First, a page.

One guy broke though the police line, got behind the stage and was approaching Ringo Starr when he was tackled, said Holiday. “What’s significant,” said Spizer, “is that it was the only Beatles concert where fans ran onto the field. It had never happened before.” 

​ But it should have been predictable.

         Just as the Beatles were overwhelmed by their reception back in February in New York, the same thing happened here – only worse.

         WNOE DJ Captain Humble (Hugh Dillard) recalled how crazy it got. “Hap Glaudi let the cat out of the bag on the air that the Beatles were coming to Lakefront Airport and not Moisant,” he said. The Captain went there to meet the Beatles “but the fans had beaten us there,” he said.

         The word had also leaked that The Beatles were going to stay at the Congress Inn on Chef Menteur Highway. And when the Beatles and the WNOE entourage and Holiday got there, it was a madhouse, a hysterical mob scene. The fans had beaten them there, too.​

         “It was just mobbed, surrounded,” said Humble. “They (police and security) whisked us into the lobby and literally shoved us into broom closets. I wind up in this little one-hole john and I’m with . . . George Harrison?

         “He and I are looking at each other and I say, ‘You’re him, aren’t you?’ And he says yeah, I am.” Well, this is all pretty awkward and weird at the same time and there isn’t any room to maneuver. Harrison sees that Humble is wearing a silver serpent ring on his hand, tells him it’s neat and Humble proceeds to give it to him.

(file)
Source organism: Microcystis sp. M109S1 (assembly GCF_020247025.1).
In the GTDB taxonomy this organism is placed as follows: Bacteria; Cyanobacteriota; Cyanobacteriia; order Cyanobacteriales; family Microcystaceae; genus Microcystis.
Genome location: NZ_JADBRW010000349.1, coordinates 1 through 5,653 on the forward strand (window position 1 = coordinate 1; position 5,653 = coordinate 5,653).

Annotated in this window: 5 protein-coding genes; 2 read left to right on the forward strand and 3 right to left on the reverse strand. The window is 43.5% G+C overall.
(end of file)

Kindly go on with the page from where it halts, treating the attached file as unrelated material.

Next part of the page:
“That was my 35 seconds of fame, a toilet between me and George Harrison,” he said.         Holiday witnessed a similar incident, watching a panicked Ringo trying to elude several girls. He jumped into a janitor’s broom closet and locked himself in. “He was quite a character. All he wanted to do was go to the French Quarter. So we put two cops on him.”

         Paul McCartney, he recalled, was personable and outgoing; George Harrison, “a little on the arrogant side,” and John Lennon seemed “moody and introverted.”

         New Orleans was the second to last stop of the Beatles tour. Afterwards they headed for Kansas City where Charlie Finley, the eccentric owner of the Royals, put on the final concert at his baseball park.

         Another significant aspect of the N.O. stop, said Spizer, was that “the Beatles got to meet one of their idols, Fats Domino.” Lennon would go on to record “Ain’t That a Shame” and McCartney recorded others. Also, the ticket from that concert is an extremely rare collector’s item.

         And while the Beatles’ bed linens were cut up and distributed as souvenirs as they had been in other cities, New Orleans was the only stop that sliced up microphone cords and microphones and packaged them.

         One thing that really amuses Spizer is that the anniversary opens up a rare opportunity to find out how old women are, not exactly the most polite question. “But if you ask them how old they were when the Beatles came to town, they just spit it right out.” And then you do the math.

         Not long after the New Orleans concert, a rumor began that has persisted through the years: New Orleans was the only stop on the Beatles North American tour that lost money.

​         Holiday laughed at the thought. “The rumors were that we lost our butt,” he said. That’s all they were, though. Holiday simply didn’t see any reason to refute them. “I made money – don’t worry about that.”

​         But he did have to sweat it out. Lloyd’s of London told him it would cost $8,000 to insure against a rainout. A quarter of an inch of rain had to fall, but that’s a fairly significant amount. So Holiday did some weather research on that date, Sept. 16. He went back 30 years and discovered it rarely rained.